The little boy scurried around on his hands and knees in the wet sand on the edge of the surf, tickling the ankles of his family around him. "Here I come!" he shouted. "I'm biting your feet!" The other children yelped and squealed and jumped around to stay out of his way.
"He's pretending to be a sea turtle," his mom said apologetically. "He's really excited."
But there was no need to apologize. The excitement was palpable and contagious as we stood with a few hundred other people at Beachwalker Park
on Kiawah Island
. We were waiting for the arrival of eight sea turtles who had been treated at the South Carolina Aquarium's Sea Turtle Hospital
. After months of care, they were finally ready to be released back into the ocean.
Mary Frances, Jimmy, and I stood ankle deep in the water at the end of a long, sandy avenue that had been cordoned off. As a white van pulled onto the beach, a murmur arose from the crowd. In just a few minutes, well before we could see anything, we heard cheering from back by the dunes. The turtles had arrived.
I've never stood on a red carpet for a movie, but I imagine this might be a bit what it's like. Everyone craned their heads as the already-tanned, curly blond-haired lifeguard urged all of us wading in the water to stand back and make room for the stars to make their way down the runway.
The first sea turtle released was a juvenile loggerhead named North Island
. He made his way, carried by two workers from the South Carolina Aquarium, and accompanied by a child holding a sign with his name. People applauded. They set him down at the edge of the ocean, and a few waves crashed over him. He didn't move.
"What's wrong, Mom? Is he OK?," the two kids asked as they pulled on my hand. It's hard not to get attached to something as adorable as a loggerhead turtle. But after a few moments, North began to waddle slowly towards the horizon. Once he was in water deep enough to swim, he took off straight ahead through the crashing waves, confident, it seemed, and eager to return home. (Am I anthropomorphizing here? Yes, I am, unabashedly and unapologetically.)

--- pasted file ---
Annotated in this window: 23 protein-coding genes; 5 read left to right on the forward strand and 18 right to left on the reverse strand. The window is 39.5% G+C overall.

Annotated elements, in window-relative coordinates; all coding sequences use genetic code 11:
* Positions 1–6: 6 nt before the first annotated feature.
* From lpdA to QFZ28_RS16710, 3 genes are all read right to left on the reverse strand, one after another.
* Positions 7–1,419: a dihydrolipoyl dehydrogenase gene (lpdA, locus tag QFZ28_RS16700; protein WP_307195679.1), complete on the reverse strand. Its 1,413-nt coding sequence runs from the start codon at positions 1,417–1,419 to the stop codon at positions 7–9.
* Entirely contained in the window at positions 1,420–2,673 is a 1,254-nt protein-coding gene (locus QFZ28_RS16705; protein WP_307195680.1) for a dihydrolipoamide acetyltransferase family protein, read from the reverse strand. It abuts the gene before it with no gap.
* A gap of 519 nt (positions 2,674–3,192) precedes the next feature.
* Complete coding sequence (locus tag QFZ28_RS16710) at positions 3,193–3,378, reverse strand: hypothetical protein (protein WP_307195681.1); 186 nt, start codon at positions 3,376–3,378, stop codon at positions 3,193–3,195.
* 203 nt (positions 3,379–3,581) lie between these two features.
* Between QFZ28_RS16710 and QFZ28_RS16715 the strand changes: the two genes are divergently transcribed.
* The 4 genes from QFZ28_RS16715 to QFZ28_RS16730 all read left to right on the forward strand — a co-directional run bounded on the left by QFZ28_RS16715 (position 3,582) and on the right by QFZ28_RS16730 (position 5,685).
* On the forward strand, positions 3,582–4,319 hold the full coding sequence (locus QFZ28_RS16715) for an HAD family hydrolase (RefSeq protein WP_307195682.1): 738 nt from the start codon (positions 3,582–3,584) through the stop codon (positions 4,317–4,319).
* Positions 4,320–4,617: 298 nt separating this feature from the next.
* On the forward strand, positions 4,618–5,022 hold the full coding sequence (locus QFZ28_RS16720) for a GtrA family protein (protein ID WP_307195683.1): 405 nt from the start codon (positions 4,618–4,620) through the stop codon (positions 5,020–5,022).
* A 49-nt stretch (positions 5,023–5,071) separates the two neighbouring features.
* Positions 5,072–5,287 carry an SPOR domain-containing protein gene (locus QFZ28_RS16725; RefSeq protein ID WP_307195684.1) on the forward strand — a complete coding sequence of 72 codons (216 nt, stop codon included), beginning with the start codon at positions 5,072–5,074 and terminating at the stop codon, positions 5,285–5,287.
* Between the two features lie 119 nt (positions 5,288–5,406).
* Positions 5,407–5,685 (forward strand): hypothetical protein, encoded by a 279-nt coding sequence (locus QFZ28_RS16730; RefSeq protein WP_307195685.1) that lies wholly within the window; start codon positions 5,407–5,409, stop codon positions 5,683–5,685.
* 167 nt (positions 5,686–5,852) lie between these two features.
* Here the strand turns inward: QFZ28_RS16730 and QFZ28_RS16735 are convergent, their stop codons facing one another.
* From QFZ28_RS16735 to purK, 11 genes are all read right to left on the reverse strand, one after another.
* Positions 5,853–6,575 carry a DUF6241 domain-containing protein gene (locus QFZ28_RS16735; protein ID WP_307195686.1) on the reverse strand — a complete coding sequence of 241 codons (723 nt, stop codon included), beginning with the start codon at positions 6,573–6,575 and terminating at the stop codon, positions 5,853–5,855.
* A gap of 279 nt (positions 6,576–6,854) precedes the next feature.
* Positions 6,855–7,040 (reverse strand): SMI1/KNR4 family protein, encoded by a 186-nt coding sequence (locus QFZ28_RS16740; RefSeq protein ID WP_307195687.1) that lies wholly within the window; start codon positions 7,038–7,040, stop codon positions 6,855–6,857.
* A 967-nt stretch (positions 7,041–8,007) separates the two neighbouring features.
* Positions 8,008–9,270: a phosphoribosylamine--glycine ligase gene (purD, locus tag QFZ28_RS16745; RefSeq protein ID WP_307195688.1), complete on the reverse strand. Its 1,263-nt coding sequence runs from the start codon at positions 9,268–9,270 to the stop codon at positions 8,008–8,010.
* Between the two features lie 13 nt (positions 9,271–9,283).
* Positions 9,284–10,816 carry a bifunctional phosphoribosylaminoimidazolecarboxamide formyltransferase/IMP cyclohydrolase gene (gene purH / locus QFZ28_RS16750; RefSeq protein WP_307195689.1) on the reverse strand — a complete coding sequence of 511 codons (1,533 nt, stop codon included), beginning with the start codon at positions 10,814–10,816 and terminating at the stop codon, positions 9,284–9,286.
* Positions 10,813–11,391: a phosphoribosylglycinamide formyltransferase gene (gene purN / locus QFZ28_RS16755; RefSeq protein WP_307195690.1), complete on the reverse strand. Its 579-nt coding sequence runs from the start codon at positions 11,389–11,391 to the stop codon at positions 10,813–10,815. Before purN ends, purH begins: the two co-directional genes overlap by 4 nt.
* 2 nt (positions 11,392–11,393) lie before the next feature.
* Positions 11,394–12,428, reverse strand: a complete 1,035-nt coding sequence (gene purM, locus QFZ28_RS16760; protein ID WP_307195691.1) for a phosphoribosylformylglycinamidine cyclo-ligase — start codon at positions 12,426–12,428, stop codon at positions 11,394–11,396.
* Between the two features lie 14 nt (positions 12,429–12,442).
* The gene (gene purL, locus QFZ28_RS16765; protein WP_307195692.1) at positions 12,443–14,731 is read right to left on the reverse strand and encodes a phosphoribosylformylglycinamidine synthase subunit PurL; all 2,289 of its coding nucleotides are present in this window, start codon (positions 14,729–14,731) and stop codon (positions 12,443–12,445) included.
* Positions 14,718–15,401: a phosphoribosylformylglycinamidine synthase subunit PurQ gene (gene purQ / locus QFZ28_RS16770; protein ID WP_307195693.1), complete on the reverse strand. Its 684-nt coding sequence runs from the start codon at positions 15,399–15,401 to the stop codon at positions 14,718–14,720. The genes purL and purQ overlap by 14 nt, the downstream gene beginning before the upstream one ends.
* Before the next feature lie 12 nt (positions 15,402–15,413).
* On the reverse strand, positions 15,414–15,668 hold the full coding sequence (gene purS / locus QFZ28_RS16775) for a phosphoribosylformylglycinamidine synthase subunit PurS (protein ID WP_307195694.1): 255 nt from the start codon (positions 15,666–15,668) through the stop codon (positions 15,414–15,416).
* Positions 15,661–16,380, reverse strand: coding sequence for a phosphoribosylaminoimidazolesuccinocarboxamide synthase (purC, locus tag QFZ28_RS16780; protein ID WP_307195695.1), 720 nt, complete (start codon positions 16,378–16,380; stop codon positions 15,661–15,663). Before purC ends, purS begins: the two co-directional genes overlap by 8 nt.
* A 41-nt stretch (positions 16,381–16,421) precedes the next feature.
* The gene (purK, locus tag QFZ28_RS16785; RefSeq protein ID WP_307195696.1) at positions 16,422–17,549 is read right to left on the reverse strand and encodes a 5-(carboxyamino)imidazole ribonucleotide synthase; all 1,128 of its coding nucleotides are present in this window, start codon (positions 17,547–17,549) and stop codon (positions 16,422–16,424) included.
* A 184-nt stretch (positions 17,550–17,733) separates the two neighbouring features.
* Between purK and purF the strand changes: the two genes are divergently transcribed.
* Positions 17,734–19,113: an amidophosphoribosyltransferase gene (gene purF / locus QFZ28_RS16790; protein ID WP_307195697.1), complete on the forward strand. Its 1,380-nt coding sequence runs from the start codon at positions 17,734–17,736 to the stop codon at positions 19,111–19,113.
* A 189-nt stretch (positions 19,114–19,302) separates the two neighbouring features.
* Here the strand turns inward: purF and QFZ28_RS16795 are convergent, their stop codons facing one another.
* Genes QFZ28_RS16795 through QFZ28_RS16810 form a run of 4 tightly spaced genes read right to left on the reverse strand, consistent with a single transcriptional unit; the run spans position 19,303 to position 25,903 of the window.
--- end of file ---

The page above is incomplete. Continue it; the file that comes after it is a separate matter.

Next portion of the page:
A woman from the aquarium waved to him as he swam away. Just before he hit the second row of breakers, he lifted his head from the water for a few seconds. Then he was off.
I'll admit: I teared up.
Next came seven juvenile Kemp's ridley turtles, the most endangered sea turtles in the world. These turtles, much smaller than the loggerhead, were released two at a time, and were carried close past the waiting crowd so people could get a good look at them. Some turtles stayed perfectly still as they were carried, but some of them flapped their fins, as if to wave at the crowds who waved at them.
Mary Frances's favorite turtle was Turbo
. True to his name, he took off like a shot into the waves the moment he hit the sand, and was swimming away while his fellow releasee was still looking around. Jimmy's favorite was North. I liked Saint
, who seemed so unsure of his return to the ocean, and kept turning around to go back up the beach. The aquarium staff had to keep picking him up to reorient towards the sea. He eventually found his way.
When it was all over and the last turtle swimming his way home, we set up a spot on the beach. The kids tried to bodysurf on the waves, and I swam out past the breakers to float. They kept calling to me, but I was nervous to let them come out so far, possibly past where they could stand. But the two of them kept coming out farther and farther. I had a sudden memory of something forgotten, of the day my father took me all the way out past the breakers for the first time as a little girl. I remembered the fearful thrill of diving through the waves and realizing I couldn't stand, and then the freedom of the entire blue ocean in front of me. So I waded back to them, held each of their hands and told them that when a wave starts to crash, they had to dive through it. Their heads bobbed up on the other side.
The South Carolina Aquarium releases turtles from the Sea Turtle Hospital as soon as the turtles are well enough to return to the sea. By law, the release has to happen within 10 days of the clean bill of health, so these events are not planned out far in advance. The best way to learn about a release is to sign up for the South Carolina Aquarium's Twitter feed, or to check its Facebook page. By all means, if you can go to a sea turtle release, do so. It's something you'll never forget.
Insider Tip: Stand in the water to watch the release -- you'll get the best view of the turtles swimming away -- so wear flip-flops.